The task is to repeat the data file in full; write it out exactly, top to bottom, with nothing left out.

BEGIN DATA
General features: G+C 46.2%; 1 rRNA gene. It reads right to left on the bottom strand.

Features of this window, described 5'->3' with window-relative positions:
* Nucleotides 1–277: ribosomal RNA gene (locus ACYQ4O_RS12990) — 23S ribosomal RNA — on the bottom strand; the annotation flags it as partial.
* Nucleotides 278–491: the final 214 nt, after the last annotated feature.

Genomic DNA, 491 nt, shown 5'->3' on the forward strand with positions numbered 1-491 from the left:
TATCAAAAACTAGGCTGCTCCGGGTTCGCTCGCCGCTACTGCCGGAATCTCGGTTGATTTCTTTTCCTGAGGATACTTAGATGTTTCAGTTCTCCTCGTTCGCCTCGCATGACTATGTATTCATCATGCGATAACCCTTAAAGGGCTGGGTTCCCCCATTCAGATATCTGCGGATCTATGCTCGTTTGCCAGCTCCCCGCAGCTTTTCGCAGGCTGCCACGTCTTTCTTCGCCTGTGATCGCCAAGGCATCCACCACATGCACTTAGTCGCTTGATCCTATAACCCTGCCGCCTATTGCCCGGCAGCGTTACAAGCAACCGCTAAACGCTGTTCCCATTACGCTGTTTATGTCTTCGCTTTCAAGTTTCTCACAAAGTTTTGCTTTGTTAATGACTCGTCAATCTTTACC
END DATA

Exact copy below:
General features: G+C 46.2%; 1 rRNA gene. It reads right to left on the bottom strand.

Features of this window, described 5'->3' with window-relative positions:
* Nucleotides 1–277: ribosomal RNA gene (locus ACYQ4O_RS12990) — 23S ribosomal RNA — on the bottom strand; the annotation flags it as partial.
* Nucleotides 278–491: the final 214 nt, after the last annotated feature.

Genomic DNA, 491 nt, shown 5'->3' on the forward strand with positions numbered 1-491 from the left:
TATCAAAAACTAGGCTGCTCCGGGTTCGCTCGCCGCTACTGCCGGAATCTCGGTTGATTTCTTTTCCTGAGGATACTTAGATGTTTCAGTTCTCCTCGTTCGCCTCGCATGACTATGTATTCATCATGCGATAACCCTTAAAGGGCTGGGTTCCCCCATTCAGATATCTGCGGATCTATGCTCGTTTGCCAGCTCCCCGCAGCTTTTCGCAGGCTGCCACGTCTTTCTTCGCCTGTGATCGCCAAGGCATCCACCACATGCACTTAGTCGCTTGATCCTATAACCCTGCCGCCTATTGCCCGGCAGCGTTACAAGCAACCGCTAAACGCTGTTCCCATTACGCTGTTTATGTCTTCGCTTTCAAGTTTCTCACAAAGTTTTGCTTTGTTAATGACTCGTCAATCTTTACC